[/quote]

The speed ladders are hardly going to make you faster. For younger athletes, they’re not a bad tool to teach foot dexterity and firing up the CNS when trying to do the drills fast. They shouldn’t be the only thing used.

While ladder drills aren’t awful, if you can teach an athlete how to accelerate/decelerate/hit top speed/pivot and such with good form, speed ladders are moot. A lot of coaches can’t/don’t teach any of those things.

One thing to note, is that Poliquin writes about how powerskating is b.s. – because something about a 300 pound gorilla on your back changes your skating. Fact is the best players are the best skaters. Crosby, Datsyuk, Zetterburg, Brind’amor are are great skaters from strength training AND skating training.

[quote]Cephalic_Carnage wrote:

Soccer players would do their cardio with a ball, regular cardio will not benefit them in the same way because they could use a different, easier running technique…
On the field however, that technique would go to shit because they now have to deal with the ball while running…

[/quote]

Quick detour from the topic. Most soccer training methods (they vary from club to club and country to country) do train absolute speed with sprinting, sled running, parachute sprints etc.

Technique (ball control) is usually identified as a separate quality and so there are a lot of agility drills for that too.

[quote]Nikiforos wrote:
Cephalic_Carnage wrote:

Soccer players would do their cardio with a ball, regular cardio will not benefit them in the same way because they could use a different, easier running technique…
On the field however, that technique would go to shit because they now have to deal with the ball while running…

Quick detour from the topic. Most soccer training methods (they vary from club to club and country to country) do train absolute speed with sprinting, sled running, parachute sprints etc.

Technique (ball control) is usually identified as a separate quality and so there are a lot of agility drills for that too.[/quote]

As I said, I was just relaying what I’ve read from Poliquin and others…

This wasn’t about max speed, but just your regular running/“jogging” around the field as well as running with the ball.

I have personally never seen soccer teams/coaches over here do any of the stuff Poliquin and the other top coaches recommend… But then again, Germany is one of the most backwards countries in regards to training, it’s not funny anymore.
They just hire the best they can get for money and hope that it’s enough, as it seems.

Then again, I’m a bodybuilder and don’t know shit about this…

heres my take and philosophy on this stuff,

if you train a split style, youre taking one or two parts and making them bigger and stronger everytime youre in the gym. we all know A) size produces strength B) mass moves mass

now if youre making each muscle stronger individually then imagine how much stronger youll be when you bring it all together and use it as one.

im not sure where the notion came about that in order to have a strong body the only movements you should involve the whole body. but its just not true.

problem seems to be that split training and the word bodybuilding got mixed together. you can train split style for anything, theres less overall cns fatigue and you can focus more on that muscle. id reccomended lower reps and starting each session off with a compound with emphasis on that part, so obviously if youre ttraining chest and tris train bench first, back, train dead first, legs train squat first.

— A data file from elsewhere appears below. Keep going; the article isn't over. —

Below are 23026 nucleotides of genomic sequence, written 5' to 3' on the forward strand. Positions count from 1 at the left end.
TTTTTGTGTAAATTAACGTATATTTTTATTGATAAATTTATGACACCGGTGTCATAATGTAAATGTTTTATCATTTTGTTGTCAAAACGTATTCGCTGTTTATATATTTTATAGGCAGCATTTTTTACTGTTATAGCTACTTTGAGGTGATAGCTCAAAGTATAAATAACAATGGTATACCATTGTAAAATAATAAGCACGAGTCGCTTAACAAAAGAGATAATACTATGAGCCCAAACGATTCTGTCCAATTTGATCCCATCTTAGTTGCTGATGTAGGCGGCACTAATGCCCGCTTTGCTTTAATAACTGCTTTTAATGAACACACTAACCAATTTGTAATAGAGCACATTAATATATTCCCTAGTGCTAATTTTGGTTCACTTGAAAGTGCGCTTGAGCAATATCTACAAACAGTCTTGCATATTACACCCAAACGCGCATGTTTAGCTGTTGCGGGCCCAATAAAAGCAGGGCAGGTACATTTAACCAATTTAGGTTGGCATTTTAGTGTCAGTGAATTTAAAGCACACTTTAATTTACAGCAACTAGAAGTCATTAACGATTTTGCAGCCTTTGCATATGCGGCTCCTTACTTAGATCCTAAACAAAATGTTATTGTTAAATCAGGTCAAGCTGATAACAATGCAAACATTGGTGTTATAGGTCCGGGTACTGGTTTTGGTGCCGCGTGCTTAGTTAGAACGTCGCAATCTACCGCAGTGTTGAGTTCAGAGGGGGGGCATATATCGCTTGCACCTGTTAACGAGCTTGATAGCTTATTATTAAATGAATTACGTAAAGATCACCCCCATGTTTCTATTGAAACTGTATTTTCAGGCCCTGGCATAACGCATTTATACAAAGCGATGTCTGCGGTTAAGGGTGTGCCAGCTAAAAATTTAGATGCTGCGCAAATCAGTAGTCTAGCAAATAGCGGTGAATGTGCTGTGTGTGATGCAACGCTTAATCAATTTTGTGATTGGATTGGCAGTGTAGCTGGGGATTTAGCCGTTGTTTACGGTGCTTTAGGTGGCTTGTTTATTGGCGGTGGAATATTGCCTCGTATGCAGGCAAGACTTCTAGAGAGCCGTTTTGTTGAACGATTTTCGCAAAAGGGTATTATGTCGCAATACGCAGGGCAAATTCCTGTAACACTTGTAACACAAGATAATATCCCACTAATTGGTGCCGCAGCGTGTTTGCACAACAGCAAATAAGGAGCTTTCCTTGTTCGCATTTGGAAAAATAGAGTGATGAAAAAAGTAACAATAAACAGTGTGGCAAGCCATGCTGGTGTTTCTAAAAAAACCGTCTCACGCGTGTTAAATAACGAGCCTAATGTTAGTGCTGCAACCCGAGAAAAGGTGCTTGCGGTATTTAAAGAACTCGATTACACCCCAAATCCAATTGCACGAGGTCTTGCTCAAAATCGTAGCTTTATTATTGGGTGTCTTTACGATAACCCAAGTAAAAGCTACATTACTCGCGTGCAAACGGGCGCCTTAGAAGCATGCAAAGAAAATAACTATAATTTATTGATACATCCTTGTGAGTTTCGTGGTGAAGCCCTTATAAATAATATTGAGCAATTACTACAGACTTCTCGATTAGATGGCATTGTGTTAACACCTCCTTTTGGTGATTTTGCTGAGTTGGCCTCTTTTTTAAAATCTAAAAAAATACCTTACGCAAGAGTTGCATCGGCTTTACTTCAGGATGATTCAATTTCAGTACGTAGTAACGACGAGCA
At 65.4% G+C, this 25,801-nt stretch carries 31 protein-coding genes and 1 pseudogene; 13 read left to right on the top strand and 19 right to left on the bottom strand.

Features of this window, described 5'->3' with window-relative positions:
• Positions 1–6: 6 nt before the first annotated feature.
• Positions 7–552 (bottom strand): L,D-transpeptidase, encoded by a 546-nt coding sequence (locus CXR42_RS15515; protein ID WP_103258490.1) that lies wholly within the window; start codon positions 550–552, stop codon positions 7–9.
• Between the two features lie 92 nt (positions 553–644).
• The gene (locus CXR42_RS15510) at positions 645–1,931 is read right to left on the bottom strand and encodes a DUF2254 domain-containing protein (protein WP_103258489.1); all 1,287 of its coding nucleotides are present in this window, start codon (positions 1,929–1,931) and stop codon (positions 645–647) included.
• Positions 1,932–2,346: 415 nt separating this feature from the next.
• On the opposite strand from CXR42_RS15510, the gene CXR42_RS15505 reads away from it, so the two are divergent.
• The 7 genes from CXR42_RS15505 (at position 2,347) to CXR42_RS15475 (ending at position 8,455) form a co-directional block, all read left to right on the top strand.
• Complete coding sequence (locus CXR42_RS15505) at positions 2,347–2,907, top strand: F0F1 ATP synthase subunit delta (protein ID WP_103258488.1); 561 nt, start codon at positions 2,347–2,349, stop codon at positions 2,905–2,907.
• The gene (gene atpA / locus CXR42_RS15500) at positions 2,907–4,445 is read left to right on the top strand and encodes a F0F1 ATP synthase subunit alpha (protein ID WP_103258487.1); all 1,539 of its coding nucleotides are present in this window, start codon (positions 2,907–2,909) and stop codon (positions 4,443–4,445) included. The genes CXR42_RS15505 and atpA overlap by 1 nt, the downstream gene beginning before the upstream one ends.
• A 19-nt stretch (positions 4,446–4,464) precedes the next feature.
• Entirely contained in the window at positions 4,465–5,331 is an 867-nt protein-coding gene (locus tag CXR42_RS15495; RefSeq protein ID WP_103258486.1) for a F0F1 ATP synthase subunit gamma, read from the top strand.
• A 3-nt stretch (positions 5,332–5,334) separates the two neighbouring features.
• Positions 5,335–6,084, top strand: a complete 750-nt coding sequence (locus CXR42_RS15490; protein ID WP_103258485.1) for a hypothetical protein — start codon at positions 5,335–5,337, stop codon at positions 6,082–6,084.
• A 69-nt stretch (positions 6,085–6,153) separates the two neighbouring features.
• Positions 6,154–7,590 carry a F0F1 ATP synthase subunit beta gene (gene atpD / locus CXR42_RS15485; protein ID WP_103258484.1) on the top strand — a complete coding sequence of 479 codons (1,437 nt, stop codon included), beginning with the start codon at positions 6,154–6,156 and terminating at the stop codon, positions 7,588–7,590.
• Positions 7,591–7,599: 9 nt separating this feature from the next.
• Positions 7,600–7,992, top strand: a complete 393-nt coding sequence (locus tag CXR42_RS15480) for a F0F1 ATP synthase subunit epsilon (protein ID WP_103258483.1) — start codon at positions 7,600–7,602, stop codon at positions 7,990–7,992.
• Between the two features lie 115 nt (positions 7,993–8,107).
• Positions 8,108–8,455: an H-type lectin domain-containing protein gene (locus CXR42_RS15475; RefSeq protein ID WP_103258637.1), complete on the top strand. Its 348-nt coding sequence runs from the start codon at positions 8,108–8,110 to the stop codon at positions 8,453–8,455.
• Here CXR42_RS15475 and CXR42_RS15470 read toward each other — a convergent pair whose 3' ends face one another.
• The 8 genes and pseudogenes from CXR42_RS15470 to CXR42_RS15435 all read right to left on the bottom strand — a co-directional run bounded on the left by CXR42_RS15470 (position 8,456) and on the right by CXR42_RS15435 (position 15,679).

[quote]Cephalic_Carnage wrote:
Nikiforos wrote:
Cephalic_Carnage wrote:

Soccer players would do their cardio with a ball, regular cardio will not benefit them in the same way because they could use a different, easier running technique…
On the field however, that technique would go to shit because they now have to deal with the ball while running…

Quick detour from the topic. Most soccer training methods (they vary from club to club and country to country) do train absolute speed with sprinting, sled running, parachute sprints etc.

Technique (ball control) is usually identified as a separate quality and so there are a lot of agility drills for that too.

As I said, I was just relaying what I’ve read from Poliquin and others…

This wasn’t about max speed, but just your regular running/“jogging” around the field as well as running with the ball.

I have personally never seen soccer teams/coaches over here do any of the stuff Poliquin and the other top coaches recommend… But then again, Germany is one of the most backwards countries in regards to training, it’s not funny anymore.
They just hire the best they can get for money and hope that it’s enough, as it seems.

Then again, I’m a bodybuilder and don’t know shit about this…
[/quote]

Yeah… well, take what American “top coaches” say about soccer with a grain of salt. Their ignorance is showing if they say aerobic running without the ball isn’t beneficial. Of course it is. You have to chase players more often than you have to run with the ball…

I understand that some of these authors will be dismissive of the European methods, but bear in mind the results. Football is probably the most competetive sport in the planet with regards to “making it”. You have to start early and become good fast. Some fundamental differences exist between it and some other sports which these “top coaches” coach for over in the US.